Over the last few weeks, most of my friends have been busy making elaborate New Year's resolutions. Losing weight seems to be the most popular goal for 2007. Seems harmless enough, but I worry. If everyone actually kept his promise to drop 10 pounds, it could throw the whole planet out of whack. The Earth might wobble and veer off into the sun. That's no way to start the new year.
This evening I have just spent the better part of an hour looking up at the stars. As the old year winds down, I want to step back and get a good look at the big picture. It's unseasonably warm tonight, so I don't feel threatened by the weather. There is nothing like a winter sky on a warm night.
Without the worldwide Web or CNN, the ancient Greeks often looked to the sky for their news. Bulletins from eternity. Astrologers predicted the future by reading messages in the constellations. Even the Athenian stock market was controlled by the caprices of cloud cover. The sky seems busy tonight. Orion marches proudly in the Zodiac, his glittering belt and shield a reminder of war.
The Greeks did not love war, but they adored poetry about war. Achilles, almost invincible, was the ultimate hero. But he was surpassed by the crafty Odysseus whose intelligence and wit were greater weapons than Achilles' biceps. Over in the east, the moon is fading as if a sliver has been sliced from the edge. I can easily locate the north star pointing the way to freedom as it did for runaway slaves not so long ago -- just a heartbeat in the universal clock.
In one of his sonnets, Shakespeare saw this same star as a symbol of constancy in love, always a valued commodity. Over in the west, the Pleiades cast their bright net in the darkness. Freedom, light, true love, constancy. Not a bad night after all.
I am an astronomer, but I don't calculate orbits or target asteroids or make predictions. Rather, I try to live by the lights from above. So many of the stars are based on the mythology of war. Bloody Mars, Giant Jupiter and even distant Neptune hold sway in the black fields above my head.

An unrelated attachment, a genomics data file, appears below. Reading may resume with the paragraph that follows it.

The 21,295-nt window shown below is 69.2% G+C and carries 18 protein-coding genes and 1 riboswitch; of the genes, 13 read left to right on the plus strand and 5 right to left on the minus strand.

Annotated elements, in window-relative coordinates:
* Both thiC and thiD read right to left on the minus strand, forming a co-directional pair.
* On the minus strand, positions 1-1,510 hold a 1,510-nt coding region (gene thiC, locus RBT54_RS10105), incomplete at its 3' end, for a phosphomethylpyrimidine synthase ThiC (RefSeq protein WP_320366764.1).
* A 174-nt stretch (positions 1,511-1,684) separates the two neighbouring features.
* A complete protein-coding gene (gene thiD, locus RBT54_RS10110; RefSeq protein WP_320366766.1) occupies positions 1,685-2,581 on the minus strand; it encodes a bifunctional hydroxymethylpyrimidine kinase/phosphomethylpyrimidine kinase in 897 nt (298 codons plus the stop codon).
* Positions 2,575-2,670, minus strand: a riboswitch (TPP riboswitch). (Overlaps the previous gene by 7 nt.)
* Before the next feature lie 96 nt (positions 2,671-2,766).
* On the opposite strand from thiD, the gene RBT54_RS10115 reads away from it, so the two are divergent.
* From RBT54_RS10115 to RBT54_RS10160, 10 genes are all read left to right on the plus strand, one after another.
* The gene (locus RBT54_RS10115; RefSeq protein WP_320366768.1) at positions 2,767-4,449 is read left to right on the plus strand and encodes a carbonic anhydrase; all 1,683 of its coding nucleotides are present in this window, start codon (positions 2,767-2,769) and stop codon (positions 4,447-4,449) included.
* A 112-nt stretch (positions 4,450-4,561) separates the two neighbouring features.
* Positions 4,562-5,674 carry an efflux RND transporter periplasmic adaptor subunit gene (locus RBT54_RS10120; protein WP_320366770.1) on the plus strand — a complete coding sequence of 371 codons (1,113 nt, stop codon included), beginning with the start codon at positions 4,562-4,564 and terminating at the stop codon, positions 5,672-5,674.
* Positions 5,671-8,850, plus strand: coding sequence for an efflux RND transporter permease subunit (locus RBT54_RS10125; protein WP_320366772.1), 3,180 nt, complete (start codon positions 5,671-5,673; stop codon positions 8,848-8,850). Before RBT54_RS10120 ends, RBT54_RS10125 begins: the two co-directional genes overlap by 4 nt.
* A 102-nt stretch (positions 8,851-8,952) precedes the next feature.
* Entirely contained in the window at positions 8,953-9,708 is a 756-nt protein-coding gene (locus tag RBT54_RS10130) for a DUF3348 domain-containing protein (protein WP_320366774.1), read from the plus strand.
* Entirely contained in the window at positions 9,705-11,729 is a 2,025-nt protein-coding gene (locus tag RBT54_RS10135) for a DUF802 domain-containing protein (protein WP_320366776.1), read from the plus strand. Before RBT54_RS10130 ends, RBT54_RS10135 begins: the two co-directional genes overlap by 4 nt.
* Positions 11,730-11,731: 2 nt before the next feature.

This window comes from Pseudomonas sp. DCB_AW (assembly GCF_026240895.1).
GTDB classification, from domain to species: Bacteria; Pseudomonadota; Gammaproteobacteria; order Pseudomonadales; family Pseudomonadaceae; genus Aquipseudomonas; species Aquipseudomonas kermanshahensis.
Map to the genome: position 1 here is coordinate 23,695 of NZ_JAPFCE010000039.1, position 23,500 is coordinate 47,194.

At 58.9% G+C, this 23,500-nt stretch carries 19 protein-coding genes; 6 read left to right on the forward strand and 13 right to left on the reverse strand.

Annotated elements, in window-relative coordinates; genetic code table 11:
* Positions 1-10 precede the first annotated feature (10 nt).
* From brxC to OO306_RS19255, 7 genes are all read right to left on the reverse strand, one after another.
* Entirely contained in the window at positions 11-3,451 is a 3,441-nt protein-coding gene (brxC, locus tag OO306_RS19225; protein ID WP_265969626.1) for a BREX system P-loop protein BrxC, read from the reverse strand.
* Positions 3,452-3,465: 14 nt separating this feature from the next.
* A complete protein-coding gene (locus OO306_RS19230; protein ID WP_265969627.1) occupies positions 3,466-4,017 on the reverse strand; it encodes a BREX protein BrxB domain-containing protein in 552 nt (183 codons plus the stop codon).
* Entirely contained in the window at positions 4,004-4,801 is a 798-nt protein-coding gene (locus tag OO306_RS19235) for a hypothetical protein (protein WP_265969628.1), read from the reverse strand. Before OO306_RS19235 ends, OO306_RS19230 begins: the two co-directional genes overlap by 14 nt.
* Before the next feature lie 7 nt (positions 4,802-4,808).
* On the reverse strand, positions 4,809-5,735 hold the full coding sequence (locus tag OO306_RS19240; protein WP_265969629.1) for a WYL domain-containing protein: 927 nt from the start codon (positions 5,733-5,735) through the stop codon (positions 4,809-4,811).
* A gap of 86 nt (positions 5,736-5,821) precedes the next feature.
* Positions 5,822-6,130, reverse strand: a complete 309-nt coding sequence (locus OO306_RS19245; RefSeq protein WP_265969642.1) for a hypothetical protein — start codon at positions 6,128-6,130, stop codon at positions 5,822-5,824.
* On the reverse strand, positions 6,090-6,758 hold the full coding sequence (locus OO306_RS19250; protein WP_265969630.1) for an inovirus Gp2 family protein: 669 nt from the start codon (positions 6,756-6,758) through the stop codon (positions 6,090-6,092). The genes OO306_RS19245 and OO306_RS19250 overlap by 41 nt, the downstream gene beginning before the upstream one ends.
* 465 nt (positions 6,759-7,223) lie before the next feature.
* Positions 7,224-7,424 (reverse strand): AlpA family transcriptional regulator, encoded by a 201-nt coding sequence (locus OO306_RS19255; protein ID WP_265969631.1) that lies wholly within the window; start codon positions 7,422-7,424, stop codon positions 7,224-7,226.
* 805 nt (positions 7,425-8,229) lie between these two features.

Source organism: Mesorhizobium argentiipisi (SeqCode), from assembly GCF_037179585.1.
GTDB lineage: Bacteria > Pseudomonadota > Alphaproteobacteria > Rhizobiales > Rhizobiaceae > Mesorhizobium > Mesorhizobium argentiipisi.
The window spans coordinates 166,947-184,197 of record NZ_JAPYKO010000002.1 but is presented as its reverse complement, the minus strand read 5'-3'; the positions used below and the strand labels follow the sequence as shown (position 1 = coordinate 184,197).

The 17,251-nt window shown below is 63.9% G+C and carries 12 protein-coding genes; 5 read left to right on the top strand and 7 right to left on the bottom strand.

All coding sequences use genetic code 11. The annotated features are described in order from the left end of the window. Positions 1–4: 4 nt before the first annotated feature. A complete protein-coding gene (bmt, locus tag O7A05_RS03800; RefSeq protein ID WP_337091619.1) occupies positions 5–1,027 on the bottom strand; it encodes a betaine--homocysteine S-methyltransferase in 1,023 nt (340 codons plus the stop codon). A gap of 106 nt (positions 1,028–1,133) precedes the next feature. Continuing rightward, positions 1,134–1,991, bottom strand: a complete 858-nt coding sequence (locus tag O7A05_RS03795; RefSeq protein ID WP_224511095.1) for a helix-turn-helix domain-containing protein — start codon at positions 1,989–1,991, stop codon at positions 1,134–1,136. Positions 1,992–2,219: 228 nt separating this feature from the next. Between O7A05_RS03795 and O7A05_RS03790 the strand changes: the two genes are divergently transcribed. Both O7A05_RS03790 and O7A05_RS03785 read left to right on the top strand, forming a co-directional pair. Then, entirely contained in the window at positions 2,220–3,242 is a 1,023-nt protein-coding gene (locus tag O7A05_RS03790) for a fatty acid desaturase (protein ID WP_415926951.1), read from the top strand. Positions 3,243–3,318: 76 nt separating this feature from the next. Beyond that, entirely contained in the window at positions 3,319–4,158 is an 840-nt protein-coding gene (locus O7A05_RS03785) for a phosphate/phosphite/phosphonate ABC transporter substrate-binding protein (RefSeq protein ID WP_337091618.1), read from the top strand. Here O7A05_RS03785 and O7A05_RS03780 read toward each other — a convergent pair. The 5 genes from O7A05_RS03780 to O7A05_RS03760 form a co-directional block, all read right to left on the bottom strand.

I am sure that Homer hated war. His terminator, Achilles, was killed off in battle, overcome by his own pride and the sharp spear of Paris. Later, when Odysseus praised him in the land of the dead, the somber Achilles rejects the ethos of combat by proclaiming that he would rather be a slave pushing a plow than the greatest warrior in the land of the dead.
We still live in war-torn times. Everywhere I look, I see troops on the march, car bombers multiplying, terror and death beating their drums. Instead of epic poetry, we make movies where heroes fly through the air shooting rockets with faultless precision. Enemies disappear painlessly. Death and mayhem have become good, clean fun at the push of button. We are in love with war and continue to dance in its dangerous embrace.
Might the planet make a resolution to calm down in 2007? Could we go on a strict regimen of peace? What if everyone resolved to drop 10 pounds of hate? There's a diet that's great for the heart!
War never produces a winner. When I read the news, I see the mathematics of despair. The numbers don't lie with their cold calculations. So instead I will look to the sky and follow the lights in 2007. Where there is light there is hope. The old story has been written in the stars. We just need to take the time to look up and read it.
Tom O'Malley, a teacher who lives in Buffalo, enjoys gazing at the stars.